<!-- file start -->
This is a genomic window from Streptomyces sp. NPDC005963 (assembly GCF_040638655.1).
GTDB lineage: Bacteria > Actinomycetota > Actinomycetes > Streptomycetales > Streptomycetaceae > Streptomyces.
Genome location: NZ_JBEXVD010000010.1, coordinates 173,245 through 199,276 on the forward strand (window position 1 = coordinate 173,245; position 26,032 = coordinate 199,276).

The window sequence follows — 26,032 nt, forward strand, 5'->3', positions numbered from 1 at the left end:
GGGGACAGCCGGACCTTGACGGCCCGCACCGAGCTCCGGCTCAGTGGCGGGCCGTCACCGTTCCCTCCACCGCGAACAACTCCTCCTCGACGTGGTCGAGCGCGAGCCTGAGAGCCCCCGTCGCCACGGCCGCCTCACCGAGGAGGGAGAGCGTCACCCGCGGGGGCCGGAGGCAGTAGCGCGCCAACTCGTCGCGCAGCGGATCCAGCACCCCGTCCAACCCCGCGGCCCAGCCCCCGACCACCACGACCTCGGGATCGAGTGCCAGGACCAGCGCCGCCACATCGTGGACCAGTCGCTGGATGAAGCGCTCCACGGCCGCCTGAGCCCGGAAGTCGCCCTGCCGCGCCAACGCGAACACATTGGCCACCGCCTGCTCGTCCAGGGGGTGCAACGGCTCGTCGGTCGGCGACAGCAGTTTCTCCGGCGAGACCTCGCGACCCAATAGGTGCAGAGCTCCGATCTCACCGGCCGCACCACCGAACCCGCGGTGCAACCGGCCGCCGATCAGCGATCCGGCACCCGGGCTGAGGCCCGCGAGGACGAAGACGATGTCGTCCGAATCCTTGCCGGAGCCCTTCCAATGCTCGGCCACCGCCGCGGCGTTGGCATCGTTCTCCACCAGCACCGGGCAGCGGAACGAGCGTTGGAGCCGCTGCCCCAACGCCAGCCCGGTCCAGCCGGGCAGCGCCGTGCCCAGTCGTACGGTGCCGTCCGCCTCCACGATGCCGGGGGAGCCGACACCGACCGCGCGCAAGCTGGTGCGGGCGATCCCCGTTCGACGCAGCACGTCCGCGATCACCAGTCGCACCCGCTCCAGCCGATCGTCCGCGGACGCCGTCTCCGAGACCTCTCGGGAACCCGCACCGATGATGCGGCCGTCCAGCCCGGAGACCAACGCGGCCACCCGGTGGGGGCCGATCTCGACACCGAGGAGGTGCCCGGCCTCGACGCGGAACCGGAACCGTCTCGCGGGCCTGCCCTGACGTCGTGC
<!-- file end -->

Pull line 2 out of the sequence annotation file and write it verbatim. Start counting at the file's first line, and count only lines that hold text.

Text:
GTDB lineage: Bacteria > Actinomycetota > Actinomycetes > Streptomycetales > Streptomycetaceae > Streptomyces.